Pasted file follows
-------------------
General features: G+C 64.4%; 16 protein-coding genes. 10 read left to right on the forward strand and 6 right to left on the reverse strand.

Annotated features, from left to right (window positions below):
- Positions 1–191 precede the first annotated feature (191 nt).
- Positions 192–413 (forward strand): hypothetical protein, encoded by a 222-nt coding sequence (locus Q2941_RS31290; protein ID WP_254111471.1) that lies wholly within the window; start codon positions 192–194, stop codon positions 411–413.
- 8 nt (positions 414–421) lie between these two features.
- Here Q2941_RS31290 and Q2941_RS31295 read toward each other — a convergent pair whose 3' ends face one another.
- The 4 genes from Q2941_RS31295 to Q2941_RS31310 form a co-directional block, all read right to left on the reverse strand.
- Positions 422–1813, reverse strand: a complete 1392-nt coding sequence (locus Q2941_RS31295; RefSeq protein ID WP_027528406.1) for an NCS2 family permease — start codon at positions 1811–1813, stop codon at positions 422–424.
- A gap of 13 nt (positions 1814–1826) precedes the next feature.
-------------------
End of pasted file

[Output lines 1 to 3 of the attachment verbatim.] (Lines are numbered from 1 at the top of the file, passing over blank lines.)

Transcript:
General features: G+C 64.4%; 16 protein-coding genes. 10 read left to right on the forward strand and 6 right to left on the reverse strand.

Annotated features, from left to right (window positions below):
- Positions 1–191 precede the first annotated feature (191 nt).